This post contributed by Liza Lester, ESA communications officer “A composer, an artist, a physicist and a philosopher walk into a bar,” said artist Rachel Simmons, introducing her work to a crowd at the opening of Beneath the Surface: Rediscovering a World Worth Conserving at the American Association for the Advancement of Science on November 17th. What emerges is a curious combination of sound and graphics interpreting the underwater experience of our noisy marine activities for terrestrial human perception. Noise is a problem for whales that communicate by sound. Simmons teaches at Rollins College near Orlando, and regularly draws on her scientific colleagues for collaboration and inspiration. Describing the construction of her ceramic coral reef Courtney Mattison said that the corals’ chalky exoskeleton and her artistic medium share base materials—and fragility. Her art is also heavy. Though most of her clay corals are hollow, the wall in the AAAS lobby had to be reinforced to support the weight of the installation. Above the artist’s head, bone whites and pale grays replace the vibrant glazes, illustrating the “bleaching” of stressed corals that have evicted their photosynthesizing algal cohabitants. Corals are vastly disadvantaged by the loss, usually triggered by changes in water temperature, of their symbionts. The exhibition features seven artists and ranges from descriptive nature photography to overt criticism of modern culture and its discarded byproducts, with Simmons’ and Mattison’s work somewhere in between. “Fortunately for me, I don’t have to come to conclusions. I just have to ask questions,” said Simmons. “It’s the scientists’ job to make conclusions.” But it’s the public’s job to decide how to use the information, the exhibit’s curators would seem to reply. Beneath the Surface is on display, and open to the public, at AAAS headquarters in Washington DC until March 2nd.   Listen to the art at Simmons’...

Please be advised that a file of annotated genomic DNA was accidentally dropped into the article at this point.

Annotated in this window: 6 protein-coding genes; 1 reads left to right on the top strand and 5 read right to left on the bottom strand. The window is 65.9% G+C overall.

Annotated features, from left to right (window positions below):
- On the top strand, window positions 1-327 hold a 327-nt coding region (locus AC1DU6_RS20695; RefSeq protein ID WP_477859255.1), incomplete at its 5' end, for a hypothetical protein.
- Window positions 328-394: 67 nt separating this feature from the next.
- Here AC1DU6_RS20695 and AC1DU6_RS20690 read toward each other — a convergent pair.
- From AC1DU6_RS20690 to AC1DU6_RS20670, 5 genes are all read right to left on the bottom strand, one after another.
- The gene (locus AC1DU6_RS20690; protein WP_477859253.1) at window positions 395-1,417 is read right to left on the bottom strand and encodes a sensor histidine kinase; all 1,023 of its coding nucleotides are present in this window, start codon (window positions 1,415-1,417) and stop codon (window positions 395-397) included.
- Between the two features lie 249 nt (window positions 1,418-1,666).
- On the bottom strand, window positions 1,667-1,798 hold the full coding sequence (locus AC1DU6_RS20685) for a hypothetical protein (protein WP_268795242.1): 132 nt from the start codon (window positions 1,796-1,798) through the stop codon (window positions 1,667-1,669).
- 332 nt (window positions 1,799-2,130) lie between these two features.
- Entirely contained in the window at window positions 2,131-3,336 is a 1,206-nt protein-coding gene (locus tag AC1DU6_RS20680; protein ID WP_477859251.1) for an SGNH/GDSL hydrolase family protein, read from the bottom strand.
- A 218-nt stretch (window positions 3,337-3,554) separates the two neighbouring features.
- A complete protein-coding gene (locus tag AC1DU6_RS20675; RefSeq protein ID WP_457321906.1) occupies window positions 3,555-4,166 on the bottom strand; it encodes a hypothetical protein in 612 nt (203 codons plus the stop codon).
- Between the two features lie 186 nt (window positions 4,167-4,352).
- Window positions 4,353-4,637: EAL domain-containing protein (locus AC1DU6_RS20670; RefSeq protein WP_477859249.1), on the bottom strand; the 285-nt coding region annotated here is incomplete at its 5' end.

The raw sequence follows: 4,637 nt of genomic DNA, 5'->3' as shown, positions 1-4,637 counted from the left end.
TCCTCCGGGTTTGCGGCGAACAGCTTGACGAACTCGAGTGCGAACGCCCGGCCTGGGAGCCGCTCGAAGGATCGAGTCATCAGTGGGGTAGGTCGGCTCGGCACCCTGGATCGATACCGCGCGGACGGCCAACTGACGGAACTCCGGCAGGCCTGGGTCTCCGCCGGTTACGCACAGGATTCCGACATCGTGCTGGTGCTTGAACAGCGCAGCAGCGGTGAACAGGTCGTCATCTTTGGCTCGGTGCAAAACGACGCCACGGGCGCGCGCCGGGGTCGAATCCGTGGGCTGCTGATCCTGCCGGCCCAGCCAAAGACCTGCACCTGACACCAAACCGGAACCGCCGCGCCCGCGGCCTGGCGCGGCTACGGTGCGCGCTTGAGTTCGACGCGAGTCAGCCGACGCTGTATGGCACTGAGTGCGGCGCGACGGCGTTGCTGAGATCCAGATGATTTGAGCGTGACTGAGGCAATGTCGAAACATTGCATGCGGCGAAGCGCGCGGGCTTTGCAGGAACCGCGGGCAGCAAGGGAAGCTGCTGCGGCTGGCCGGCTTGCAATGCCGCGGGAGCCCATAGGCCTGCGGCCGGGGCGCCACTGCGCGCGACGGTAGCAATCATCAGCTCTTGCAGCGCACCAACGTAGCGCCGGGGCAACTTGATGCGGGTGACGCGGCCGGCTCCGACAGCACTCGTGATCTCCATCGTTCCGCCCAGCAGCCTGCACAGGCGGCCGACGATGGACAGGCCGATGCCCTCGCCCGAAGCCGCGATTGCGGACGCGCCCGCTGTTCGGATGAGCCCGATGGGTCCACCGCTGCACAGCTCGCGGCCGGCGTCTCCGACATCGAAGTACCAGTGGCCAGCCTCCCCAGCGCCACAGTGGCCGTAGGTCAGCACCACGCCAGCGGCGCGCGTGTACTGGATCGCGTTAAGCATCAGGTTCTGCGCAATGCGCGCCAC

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Chickenpox sweeties and the social ecology of infectious disease

This post contributed by Liza Lester, ESA communications officer   No one speaks for the endangered poliomyelitis. No one raises money to protect the last survivors, as health workers stalk the virus through its last redoubts in India, Pakistan, Nigeria and Afghanistan. On the contrary, the WHO spends billions on hunting it to extinction. But the virus has held out longer than expected. Joshua Michaud, policy analyst at the Kaiser Foundation, thinks the polio fighters are falling behind. Guinea worm will be the next scourge to fall, he said on an AAAS panel engaged to discuss Infectious Disease: Challenges to Eradication on Monday. Why have efforts with guinea worm been so successful? a precocious Georgetown student wanted to know. Biology was on our side. There is no vaccine for guinea worm, and no medicine to cure infection. To extract the worm, you must wind it slowly around a stick as it emerges through a sore in your leg (an oft-repeated story holds that the treatment has not changed since the Egyptians of the XVIII dynasty described it in 1550 BCE, though the source appears to have been exaggerated). The process is excruciating, and it takes weeks. But we know key details of the worm’s biology that the ancient Egyptians did not. Basic technology and careful hygiene can defeat the worm. Larvae harbor in the bodies of invisible copepods, “water flies” tiny enough to swallow. Once swallowed, female larvae nestle against the long limb bones of their hosts, growing up to a meter in length over the course of a year. They surface inside a burning ulceration that sends their victims running for a dip in a cool pond—and the next generation of larvae escape to start the cycle of life anew. The good news, said Michaud, is that guinea worm does not have another host. It has no environmental bolt hole to hide in while under siege, only to emerge when health forces are not looking. It needs humans. And affected people are visibly affected. Break the cycle for one year, and you can free a communal water source, and its community, from the worm. Copapods may be microscopic, but a simple nylon strainer on the end of a drinking tube saves you from swallowing them (although not bacterial and viral parasites that might also lurk there, interjected Dennis Carroll, in charge of avian flu and other emerging threats at USAID). Help the infected, persuade them to stay out of drinking water sources when their worm breaches, and you break the cycle. Success requires the help and good will of village elders. The Carter Foundation has been courting good...